How does rising atmospheric CO2 affect marine organisms?

Click to locate material archived on our website by topic

Nitrogen Dynamics in the Duke Forest FACE Study
Finzi, A.C., DeLucia, E.H. and Schlesinger, W.H.  2004.  Canopy N and P dynamics of a southeastern US pine forest under elevated CO2Biogeochemistry 69: 363-378.

"Biogeochemical models," in the words of the authors, "predict a progressive decline in forest production under elevated CO2 in nutrient-limited ecosystems (Rastetter et al., 1997; Luo and Reynolds, 1999)."  Why?  "Because," as they continue, "rapid plant growth under elevated CO2 immobilizes nutrients in long-lived plant tissues and soils more rapidly than their mineralization from soil pools or weathering from soil minerals," or so, at least, the theory stipulates.

What was done
Finzi et al. "tested this idea by quantifying canopy biomass, foliar concentrations of N and P, and the total quantity of N and P in a loblolly pine (Pinus taeda) canopy subject to 4 years of free-air CO2 enrichment."  This pine stand, of course, is the home of the Duke Forest FACE facility in Orange County, North Carolina, USA, which has produced a number of important studies we have reviewed previously [see essentially everything listed under FACE Experiments (Trees - Pine) in our Subject Index].

What was learned
The authors state that "forest production is strongly nutrient limited throughout the southeastern US," and that there is a "clear limitation" of net primary production [NPP] at their site.  Nevertheless, they report "there were significant increases in canopy N and P contents under elevated CO2" (26 and 50%, respectively), and that "canopy biomass was significantly higher under elevated CO2 during the first 4 years of this experiment."

What it means
"Despite the clear limitation of NPP by N at this site," quoting the authors, "this limitation has not precluded a response to elevated CO2 during the first 4 years of this experiment."  Likewise, they say "there is no evidence that the mass of N in the canopy is declining through the first 4 years of CO2 fumigation."  Therefore, as they are forced to conclude, "whole-canopy C assimilation is strongly stimulated by elevated CO2 making this forest a larger net C sink under elevated CO2 than under ambient CO2," even in the face of conditions that theory says should disallow such a response.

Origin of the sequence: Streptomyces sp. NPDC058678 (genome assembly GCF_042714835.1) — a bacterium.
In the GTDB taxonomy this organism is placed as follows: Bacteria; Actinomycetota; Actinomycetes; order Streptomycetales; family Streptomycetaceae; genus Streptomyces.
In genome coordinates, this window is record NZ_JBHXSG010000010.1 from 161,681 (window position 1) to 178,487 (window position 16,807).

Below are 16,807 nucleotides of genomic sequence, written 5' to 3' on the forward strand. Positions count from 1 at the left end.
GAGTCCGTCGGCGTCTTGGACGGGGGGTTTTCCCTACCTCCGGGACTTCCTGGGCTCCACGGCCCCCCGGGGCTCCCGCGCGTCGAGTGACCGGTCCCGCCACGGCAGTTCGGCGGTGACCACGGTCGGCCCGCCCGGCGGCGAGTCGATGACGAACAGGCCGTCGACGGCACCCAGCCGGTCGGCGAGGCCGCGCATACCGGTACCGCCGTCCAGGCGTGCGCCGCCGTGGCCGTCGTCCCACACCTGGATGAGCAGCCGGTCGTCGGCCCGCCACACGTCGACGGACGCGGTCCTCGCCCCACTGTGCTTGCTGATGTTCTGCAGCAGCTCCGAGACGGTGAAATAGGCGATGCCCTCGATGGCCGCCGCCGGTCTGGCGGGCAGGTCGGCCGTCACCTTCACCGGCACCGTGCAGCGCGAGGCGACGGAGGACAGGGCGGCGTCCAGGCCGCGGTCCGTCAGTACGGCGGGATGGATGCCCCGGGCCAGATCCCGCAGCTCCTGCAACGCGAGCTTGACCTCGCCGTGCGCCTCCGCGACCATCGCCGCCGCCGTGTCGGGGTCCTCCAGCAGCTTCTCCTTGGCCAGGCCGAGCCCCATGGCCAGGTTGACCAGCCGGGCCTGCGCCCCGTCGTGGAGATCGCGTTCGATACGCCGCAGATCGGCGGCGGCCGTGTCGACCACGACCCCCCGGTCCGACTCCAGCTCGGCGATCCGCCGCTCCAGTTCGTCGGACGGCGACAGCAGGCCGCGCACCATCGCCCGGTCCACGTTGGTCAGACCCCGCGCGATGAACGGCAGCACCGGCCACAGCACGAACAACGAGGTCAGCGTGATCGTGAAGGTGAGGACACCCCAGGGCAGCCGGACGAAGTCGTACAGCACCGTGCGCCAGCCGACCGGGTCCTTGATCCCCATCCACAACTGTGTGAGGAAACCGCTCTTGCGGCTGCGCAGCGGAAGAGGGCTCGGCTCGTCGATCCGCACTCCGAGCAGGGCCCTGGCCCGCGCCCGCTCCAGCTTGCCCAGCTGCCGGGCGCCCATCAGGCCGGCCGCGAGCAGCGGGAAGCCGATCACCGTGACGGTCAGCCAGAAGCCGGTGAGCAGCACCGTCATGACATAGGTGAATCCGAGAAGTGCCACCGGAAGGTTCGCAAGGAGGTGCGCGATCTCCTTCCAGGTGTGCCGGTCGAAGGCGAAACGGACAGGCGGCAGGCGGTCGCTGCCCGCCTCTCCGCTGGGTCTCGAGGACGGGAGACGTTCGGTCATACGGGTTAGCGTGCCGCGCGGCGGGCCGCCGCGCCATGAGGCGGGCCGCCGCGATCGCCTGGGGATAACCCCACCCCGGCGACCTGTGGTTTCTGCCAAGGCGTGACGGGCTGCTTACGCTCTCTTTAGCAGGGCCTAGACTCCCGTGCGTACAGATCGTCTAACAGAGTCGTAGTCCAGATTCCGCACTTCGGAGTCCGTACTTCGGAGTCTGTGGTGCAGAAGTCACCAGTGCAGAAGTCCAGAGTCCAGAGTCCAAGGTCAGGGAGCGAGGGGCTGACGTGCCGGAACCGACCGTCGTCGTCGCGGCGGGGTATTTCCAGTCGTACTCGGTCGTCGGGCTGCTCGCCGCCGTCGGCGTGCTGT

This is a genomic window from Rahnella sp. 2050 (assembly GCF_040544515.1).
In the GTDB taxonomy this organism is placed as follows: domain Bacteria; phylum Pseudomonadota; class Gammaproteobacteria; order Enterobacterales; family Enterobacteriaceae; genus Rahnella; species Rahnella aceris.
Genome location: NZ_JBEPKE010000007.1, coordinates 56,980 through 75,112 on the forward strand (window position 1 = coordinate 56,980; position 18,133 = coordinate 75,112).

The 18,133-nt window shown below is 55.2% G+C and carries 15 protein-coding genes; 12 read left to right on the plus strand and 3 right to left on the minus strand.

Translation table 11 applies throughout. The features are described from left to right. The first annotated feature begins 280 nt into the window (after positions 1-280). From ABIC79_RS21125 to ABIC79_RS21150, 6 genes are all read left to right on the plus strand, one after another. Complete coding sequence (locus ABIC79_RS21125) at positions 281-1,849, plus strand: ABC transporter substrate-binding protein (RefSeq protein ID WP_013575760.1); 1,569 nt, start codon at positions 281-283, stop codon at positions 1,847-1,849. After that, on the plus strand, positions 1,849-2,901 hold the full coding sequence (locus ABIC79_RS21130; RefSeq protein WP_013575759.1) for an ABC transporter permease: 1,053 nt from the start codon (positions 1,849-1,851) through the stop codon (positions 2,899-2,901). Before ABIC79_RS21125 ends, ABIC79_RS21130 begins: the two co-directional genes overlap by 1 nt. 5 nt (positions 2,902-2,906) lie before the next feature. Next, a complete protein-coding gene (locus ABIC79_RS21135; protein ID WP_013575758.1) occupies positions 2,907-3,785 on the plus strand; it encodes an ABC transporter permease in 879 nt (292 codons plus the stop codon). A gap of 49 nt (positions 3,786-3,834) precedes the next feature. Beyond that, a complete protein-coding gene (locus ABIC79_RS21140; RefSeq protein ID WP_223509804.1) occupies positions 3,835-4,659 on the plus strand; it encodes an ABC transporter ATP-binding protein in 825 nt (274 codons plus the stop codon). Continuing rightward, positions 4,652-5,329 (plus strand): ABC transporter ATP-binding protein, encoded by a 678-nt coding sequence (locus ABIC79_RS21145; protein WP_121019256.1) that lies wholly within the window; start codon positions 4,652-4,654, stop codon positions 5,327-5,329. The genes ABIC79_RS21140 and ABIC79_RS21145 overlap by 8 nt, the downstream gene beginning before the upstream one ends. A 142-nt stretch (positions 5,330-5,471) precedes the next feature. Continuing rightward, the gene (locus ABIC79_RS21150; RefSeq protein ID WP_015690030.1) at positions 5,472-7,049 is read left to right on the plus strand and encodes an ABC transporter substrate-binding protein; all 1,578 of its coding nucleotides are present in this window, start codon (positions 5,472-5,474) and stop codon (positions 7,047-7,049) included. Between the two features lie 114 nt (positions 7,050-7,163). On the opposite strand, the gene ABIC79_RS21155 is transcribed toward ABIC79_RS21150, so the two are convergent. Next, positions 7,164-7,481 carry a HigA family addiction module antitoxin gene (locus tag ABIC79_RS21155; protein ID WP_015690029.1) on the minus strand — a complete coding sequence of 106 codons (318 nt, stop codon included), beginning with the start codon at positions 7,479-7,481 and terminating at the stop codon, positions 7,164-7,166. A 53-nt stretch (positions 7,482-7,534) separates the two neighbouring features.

In spite of these amazing observations, Finzi et al. continue to believe that "limited soil N availability will eventually curtail the initial increase in productivity under elevated CO2," noting, however, that "the time scale for such a down-regulation ... is not known."  And they could be right.  But they also could be wrong; and that is why it is so important to continue such experiments as the Duke Forest FACE study as long as we possibly can, as our Editorial of 5 Mar 2003 also demonstrates.  We must learn the facts about the long-term responses of trees to atmospheric CO2 enrichment; and the only way to do so (and know that we have found the truth, or at least a good approximation to it) is to continue such studies for as long as is humanly possible.

Luo, Y. and Reynolds, J.  1999.  Validity of extrapolating field CO2 experiments to predict carbon sequestration in natural ecosystems.  Ecology 80: 1568-1583.

Rastetter, E.B., Agren, G.I. and Shaver, G.R.  1997.  Responses of N-limited ecosystems to increased CO2: a balanced-nutrition, coupled-element-cycles model.  Ecological Applications 7: 444-460.

Reviewed 1 September 2004